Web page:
May not be the novel revelation that its predecessor was, but it has its heart—and its stomach—in the right place.
Your indie horror movie loses its underdog credibility when a random cat is used as a jump scare, twice. That’s an unwritten rule I hadn’t realized until “The Unspoken,” an anti-thrilling horror movie that scapegoats its narrower production means to rely on even slimmer narrative imagination. That the story is never scary is the least of its problems, as the production itself brings to question intent, aside from giving select audiences and VOD another title to chew on over Halloween weekend. But with that comparison, “Tyler Perry’s Boo! A Madea Halloween” made me more anxious than anything here.
“The Unspoken” indirectly recalls the parodic films of the Wayans brothers, in that their serious intentions extend to merely representing the genres, while fulfilling character or narrative is second priority. To the fault of co-writer/director Sheldon Wilson’s lack of ideas, “The Unspoken” treats that attitude as the standard, and the results are much less funny—instead it’s a stone serious, desaturated-as-hell story about an infamous, possibly haunted house, an overly nice mother (Pascale Hutton’s Jeanie) who moves into it with her mute young son (Sunny Suljic’s Adrian), and the young woman (Jodelle Ferland’s Angela) who finds herself in the worst babysitting gig in town. While dealing with the odd bumps-in-the-daytime inside the infamous Briar House—the setting for dead bodies and blood 17 years prior—a group of comically aggressive, Disney Channel-ready young male ruffians (led by Anthony Konechny’s Luther) want to attack the house and take the “stash” they left in the basement when the house was abandoned for so long. To put it nicely, “The Unspoken” is an ad-lib horror script, with the most original idea being a character named “Pandy.”
With that low standard of assembly and representation, there’s a huge sense of disingenuous artifice throughout “The Unspoken.” If a horror film is so resigned to cliches, it should at least help viewers forget they’re watching a screen, or worse, a series of shots and sets. But every time “The Unspoken” uses a cheap jump scare or fake-out that ends with Angela waking up from a ghostly nightmare, the cheapness is ever present. Characters are treated similarly, represented by across-the-board with lifeless performances that speak primarily in exposition (often repeating the obvious) and never create that essential core of anxiety. It’s all inconsequential, from the throwaway lesbian relationship between Angela and her female friend Pandy (they share a kiss in two instances, the script has no clue how else to articulate sexual curiosity) to the final shot that nods at a famous New York town that’s the setting of a different, much better horror movie.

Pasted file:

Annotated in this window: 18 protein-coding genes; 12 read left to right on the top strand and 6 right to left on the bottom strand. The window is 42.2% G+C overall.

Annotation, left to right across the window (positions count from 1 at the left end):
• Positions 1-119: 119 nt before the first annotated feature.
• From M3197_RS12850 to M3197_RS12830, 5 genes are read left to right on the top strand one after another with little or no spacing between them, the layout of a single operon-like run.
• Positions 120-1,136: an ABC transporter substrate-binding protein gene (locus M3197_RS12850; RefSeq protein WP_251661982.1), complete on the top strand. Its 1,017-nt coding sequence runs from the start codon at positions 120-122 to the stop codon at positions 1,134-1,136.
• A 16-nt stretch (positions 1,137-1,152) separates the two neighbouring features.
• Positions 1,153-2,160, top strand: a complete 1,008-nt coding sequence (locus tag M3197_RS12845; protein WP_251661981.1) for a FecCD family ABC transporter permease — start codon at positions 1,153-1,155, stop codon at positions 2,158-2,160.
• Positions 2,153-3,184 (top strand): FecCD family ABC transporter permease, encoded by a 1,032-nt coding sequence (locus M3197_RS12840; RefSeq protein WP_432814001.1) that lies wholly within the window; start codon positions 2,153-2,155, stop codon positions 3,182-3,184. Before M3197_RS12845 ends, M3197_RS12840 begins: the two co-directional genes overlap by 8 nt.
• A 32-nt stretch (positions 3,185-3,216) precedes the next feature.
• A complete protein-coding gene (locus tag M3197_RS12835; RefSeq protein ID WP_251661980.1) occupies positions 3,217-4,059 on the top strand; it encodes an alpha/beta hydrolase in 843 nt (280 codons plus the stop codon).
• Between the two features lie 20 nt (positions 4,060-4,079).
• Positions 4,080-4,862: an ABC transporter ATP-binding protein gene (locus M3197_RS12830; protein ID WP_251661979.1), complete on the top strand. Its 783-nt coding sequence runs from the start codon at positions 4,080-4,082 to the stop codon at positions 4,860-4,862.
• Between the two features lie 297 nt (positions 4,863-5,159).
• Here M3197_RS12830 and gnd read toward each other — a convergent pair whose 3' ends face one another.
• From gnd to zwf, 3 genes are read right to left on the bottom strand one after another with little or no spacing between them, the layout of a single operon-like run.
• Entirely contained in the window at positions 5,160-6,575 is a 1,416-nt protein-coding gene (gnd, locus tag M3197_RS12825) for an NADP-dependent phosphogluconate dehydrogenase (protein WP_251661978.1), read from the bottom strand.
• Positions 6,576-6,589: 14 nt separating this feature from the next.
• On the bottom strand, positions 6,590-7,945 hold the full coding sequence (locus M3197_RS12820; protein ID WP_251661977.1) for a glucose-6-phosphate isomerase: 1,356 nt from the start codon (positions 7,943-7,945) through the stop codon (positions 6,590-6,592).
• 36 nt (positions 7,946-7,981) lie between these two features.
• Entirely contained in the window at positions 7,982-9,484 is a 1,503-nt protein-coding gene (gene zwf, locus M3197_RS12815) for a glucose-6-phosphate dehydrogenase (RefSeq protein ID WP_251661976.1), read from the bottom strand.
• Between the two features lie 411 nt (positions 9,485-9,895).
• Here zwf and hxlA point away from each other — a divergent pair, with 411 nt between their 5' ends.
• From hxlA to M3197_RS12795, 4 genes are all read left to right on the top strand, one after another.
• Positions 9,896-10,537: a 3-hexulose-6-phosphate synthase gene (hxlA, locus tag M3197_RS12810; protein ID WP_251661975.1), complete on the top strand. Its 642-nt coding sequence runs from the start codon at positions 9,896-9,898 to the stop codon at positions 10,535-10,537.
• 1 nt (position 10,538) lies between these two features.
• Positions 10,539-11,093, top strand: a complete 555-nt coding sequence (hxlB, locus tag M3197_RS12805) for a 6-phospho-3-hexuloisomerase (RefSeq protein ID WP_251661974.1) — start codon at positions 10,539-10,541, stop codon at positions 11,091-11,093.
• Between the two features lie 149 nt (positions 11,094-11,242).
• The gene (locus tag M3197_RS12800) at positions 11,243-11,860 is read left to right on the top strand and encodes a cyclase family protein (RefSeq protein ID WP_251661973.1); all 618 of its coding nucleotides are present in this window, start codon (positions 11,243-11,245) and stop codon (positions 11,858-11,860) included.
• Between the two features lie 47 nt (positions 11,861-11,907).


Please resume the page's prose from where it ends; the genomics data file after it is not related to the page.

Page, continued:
There’s something dispiriting in watching a horror movie, one without the same pressures of a mainstream project, resist any chances. You can get characters who freak each other out by simply not announcing their presence in the room—or houses where supernatural spirits like to make random noises and hold doors closed—seemingly anywhere. Creepy kids, Satanic backstories, ominous tree swings are wholesale. “The Unspoken” has a very boring wish to be a generic mainstream horror film, and watching it deflate any indie horror goodwill scene-by-scene is miserable.
Through the smog of laziness, there are a few committed (however minor) details from the production, like the visual of an ominous marble neatly rolling right down the middle of a thin ray of light on the floor, or getting a character to look like he’s fallen face-first into a bed of nails. But these images are nothing more than technical feats, giving “The Unspoken” an idea of how much effort went into something that ultimately achieves zero narrative tension. I can vividly imagine my filmmaker friends telling me about working on a project exactly like this, how long it took to achieve a pivotal shot of a goddamn rolling marble, and then shrugging about it.
"The Unspoken" makes apparent that it is possible to have an eye for a genre, but no vision. There is no means enough finesse in this filmmaking for its story to be so conventional, something that directors like James Wan can get away with through pure directing. If Wilson is trying to prove he can make considerably bland horror, he has succeeded. If he wants to grip an audience with fear, using characters, place and tone to wrap us up in something worth talking about, he has failed awkwardly.
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